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Russia reveals long-term plans for its Angara launch vehicle

Angara rocket Roscosmos image posted on SpaceFlight Insider

Photo Credit: Roscosmos / ITAR-TASS

The Khrunichev State Research and Production Space Center, a Moscow-based rocket manufacturer, has revealed its long-term plans for the newest Russian Angara launch vehicle. According to the company’s announcement, the rocket’s busy launch manifest includes 10 test launches in the next few years and a possible participation in the Sea Launch project. The plan also envisions developing reusable stages for the Angara around 2025.

Khrunichev plans to complete test launches of the Angara heavy carrier rocket from the Plesetsk Cosmodrome by 2020 when the serial production of the booster commences.

Sea Launch Commander Odyssey Sea Launch photo posted on SpaceFlight Insider

Photo Credit: Sea Launch

“The first Angara launch from the Vostochny Cosmodrome is set for 2021. In general, around ten test launches of Angara heavy rockets and four test launches of [Angara] light rockets are planned,” said Alexander Medvedev, the chief designer of the Khrunichev Space Center.

During the test launches, the rocket will carry spacecraft. The first manned spaceship is planned to be launched by Angara-5, the heavy version of the rocket, in 2021. Weighing 759–773 metric tons at lift-off, Angara-5 has a payload capacity of 24.5 metric tons.

“Angara-5 is set to carry the first manned spacecraft in 2021,” Medvedev revealed. “The first rockets will be launched with no people on board as it is necessary check the launch vehicle’s reliability in real conditions.”

The development of the Angara-5 for manned missions will cost at least $166 million.

Angara-5’s second test flight, scheduled for 2016, will carry a special passenger – AngoSat 1, the first Angolan satellite. The AngoSat Project Contract was signed by the Russian and Angolan Parties in 2009. The satellite was initially contracted for a joint launch with the Energia 100 satellite on the Zenit-3SL rocket in 2016. However, due to the Ukraine crisis, the availability of the Russian-Ukrainian Zenit launch vehicle has become questionable. As an alternative, a launch on the second flight of the Angara-5 was selected.

Another version of the rocket, the Angara-A3 medium-class launch vehicle is considered as a replacement for Zenit rocket in the Sea Launch project. This version can deliver payloads of up to 14.6 metric tons into a Low Earth Orbit (LEO). Medvedev noted that at least two options are being discussed to adapt the floating Sea Launch platform and the Angara carrier rocket.

Angara rocket launch Roscosmos image posted on SpaceFlight Insider

Photo Credit: Roscosmos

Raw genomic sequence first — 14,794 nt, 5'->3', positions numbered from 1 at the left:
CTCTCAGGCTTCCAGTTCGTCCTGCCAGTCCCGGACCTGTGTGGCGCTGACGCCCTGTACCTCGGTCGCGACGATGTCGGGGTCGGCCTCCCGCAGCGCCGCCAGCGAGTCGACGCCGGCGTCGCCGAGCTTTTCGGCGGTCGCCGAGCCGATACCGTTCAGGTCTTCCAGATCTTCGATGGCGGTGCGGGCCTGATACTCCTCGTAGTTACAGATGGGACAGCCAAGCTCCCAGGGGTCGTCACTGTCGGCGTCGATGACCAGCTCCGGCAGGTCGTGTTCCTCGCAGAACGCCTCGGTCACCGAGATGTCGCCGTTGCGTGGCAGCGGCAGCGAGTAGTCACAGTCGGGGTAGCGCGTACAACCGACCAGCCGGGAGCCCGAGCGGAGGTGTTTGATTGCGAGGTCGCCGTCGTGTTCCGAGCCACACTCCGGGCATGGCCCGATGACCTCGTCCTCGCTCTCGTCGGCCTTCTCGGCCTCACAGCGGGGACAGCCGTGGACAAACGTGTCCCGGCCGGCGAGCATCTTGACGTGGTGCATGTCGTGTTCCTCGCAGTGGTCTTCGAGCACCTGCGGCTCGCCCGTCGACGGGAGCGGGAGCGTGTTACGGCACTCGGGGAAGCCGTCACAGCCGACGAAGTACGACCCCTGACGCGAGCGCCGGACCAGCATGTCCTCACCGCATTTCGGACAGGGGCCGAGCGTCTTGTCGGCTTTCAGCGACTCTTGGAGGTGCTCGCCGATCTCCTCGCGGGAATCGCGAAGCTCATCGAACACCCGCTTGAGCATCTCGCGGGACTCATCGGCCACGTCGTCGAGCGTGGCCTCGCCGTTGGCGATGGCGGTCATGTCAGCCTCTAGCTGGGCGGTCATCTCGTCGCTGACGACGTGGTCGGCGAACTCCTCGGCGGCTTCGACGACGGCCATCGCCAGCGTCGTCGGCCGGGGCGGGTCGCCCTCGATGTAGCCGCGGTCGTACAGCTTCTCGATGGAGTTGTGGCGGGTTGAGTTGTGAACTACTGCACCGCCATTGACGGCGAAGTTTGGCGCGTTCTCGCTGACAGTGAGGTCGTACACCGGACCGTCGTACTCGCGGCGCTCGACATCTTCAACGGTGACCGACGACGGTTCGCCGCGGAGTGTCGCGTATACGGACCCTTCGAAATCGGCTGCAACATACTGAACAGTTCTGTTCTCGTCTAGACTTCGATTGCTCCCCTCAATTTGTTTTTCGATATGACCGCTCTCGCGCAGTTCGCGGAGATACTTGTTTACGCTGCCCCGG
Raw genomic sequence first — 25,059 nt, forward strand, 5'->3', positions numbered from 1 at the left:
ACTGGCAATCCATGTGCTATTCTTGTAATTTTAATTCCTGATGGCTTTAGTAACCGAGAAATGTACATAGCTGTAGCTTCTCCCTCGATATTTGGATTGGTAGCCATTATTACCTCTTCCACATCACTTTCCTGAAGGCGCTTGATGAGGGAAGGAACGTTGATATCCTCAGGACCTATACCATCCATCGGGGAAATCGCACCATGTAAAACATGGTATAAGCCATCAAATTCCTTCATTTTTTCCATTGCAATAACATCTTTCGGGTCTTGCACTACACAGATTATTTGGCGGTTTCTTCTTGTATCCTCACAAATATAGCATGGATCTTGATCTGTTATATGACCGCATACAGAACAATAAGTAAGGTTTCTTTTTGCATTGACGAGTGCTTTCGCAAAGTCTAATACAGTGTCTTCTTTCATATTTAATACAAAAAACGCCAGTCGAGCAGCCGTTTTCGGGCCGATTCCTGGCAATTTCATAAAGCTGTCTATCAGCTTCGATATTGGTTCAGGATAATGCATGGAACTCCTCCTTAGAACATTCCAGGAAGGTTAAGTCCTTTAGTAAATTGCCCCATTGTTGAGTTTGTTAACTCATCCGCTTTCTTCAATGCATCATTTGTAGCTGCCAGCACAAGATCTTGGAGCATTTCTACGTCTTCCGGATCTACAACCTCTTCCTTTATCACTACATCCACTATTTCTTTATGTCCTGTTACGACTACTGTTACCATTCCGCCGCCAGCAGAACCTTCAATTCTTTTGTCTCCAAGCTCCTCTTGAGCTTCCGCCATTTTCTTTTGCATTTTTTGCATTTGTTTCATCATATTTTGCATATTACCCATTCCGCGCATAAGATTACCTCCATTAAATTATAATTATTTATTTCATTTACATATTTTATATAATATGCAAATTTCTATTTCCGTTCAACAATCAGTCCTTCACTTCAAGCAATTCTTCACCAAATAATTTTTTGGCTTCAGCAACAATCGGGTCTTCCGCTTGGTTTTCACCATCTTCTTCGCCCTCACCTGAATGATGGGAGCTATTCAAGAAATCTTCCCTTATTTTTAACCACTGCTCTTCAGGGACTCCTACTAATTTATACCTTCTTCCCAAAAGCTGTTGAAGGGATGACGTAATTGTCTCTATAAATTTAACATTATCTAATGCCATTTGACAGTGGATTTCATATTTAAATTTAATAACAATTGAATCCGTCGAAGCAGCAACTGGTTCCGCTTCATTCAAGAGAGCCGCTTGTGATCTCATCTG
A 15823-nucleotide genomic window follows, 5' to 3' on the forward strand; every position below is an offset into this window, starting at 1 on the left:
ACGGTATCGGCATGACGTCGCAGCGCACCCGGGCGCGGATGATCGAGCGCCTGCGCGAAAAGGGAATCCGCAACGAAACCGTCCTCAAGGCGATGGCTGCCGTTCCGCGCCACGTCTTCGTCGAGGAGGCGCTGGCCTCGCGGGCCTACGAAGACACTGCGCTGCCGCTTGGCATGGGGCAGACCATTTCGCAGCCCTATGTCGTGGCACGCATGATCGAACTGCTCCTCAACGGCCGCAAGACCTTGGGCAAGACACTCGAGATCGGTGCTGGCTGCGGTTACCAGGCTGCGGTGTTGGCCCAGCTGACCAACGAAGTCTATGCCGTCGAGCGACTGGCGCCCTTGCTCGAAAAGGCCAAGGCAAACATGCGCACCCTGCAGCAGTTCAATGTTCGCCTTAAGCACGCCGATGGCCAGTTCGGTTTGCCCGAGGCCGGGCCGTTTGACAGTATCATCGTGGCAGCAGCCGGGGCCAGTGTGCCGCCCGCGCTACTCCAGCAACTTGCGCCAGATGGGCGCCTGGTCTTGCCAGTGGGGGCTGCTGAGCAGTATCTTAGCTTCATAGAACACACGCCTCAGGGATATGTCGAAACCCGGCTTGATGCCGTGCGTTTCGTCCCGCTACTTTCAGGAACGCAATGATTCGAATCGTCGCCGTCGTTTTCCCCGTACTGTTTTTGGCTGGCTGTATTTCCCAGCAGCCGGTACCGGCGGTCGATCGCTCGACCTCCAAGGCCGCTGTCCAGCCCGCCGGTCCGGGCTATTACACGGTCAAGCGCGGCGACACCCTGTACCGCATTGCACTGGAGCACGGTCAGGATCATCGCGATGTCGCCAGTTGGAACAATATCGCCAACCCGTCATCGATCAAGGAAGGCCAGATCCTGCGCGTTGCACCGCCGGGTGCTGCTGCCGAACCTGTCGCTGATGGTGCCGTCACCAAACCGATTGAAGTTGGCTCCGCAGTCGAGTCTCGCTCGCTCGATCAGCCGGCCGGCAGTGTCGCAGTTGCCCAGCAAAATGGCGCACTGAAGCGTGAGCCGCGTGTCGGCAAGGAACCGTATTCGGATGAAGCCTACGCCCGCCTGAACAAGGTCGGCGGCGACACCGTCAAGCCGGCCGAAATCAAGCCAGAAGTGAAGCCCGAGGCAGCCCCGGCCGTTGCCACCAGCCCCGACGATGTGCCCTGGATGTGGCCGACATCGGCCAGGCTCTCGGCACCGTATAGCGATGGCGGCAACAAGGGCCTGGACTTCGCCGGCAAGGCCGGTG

“For example, we keep the Angara-3 [rocket] unchanged but we adjust and change the equipment earlier installed on the platform. According to the other option, we keep the equipment unchanged but, in this case, it will be necessary to change the Angara-3 configuration considerably. We’re not forcing the events and are simply considering both options concurrently,” he said.

Earlier, there were reports of plans for relocating to Brazil the Sea Launch project, which, over a period of several years, was used to launch Zenit rockets from a floating launch pad. Sea Launch suspended launches in 2014 and Russia is currently in talks with Brazil on creating a launch pad for Angara space rockets at the Alcantara space site, located on Brazil’s northern Atlantic coast.

Medvedev also acknowledged that Khrunichev plans to develop reusable stages for the Angara in the future. He would like it to happen around 2025.

“We have serious intentions in the future to make the universal modules reusable, recoverable. This will make it possible to cut the specific payload launch cost by one-third or even two times,” Medvedev said.

Angara, named after a river in Eastern Siberia, is a family of space-launch vehicles being developed to ensure Russia’s independent access to space, as the rockets can be launched from the Plesetsk Cosmodrome as well as the upcoming Vostochny Cosmodrome, instead of having to rely on the Baikonur launch pad, which is located on the territory of Kazakhstan. The first test launches of the Angara heavy and light rockets were held in 2014 with simulated payloads.

Khrunichev, the developer of the Angara, Proton, and Rokot launchers, has more than 30 percent of the current market share of the global space launch market.


Tomasz Nowakowski is the owner of Astro Watch, one of the premier astronomy and science-related blogs on the internet. Nowakowski reached out to SpaceFlight Insider in an effort to have the two space-related websites collaborate. Nowakowski's generous offer was gratefully received with the two organizations now working to better relay important developments as they pertain to space exploration.

Reader Comments

What type of manned spaceship are the Russians considering for Angara-5? Earth orbit? Lunar? Other?

Benjamin Pirling

its on youtube: russian ptk np

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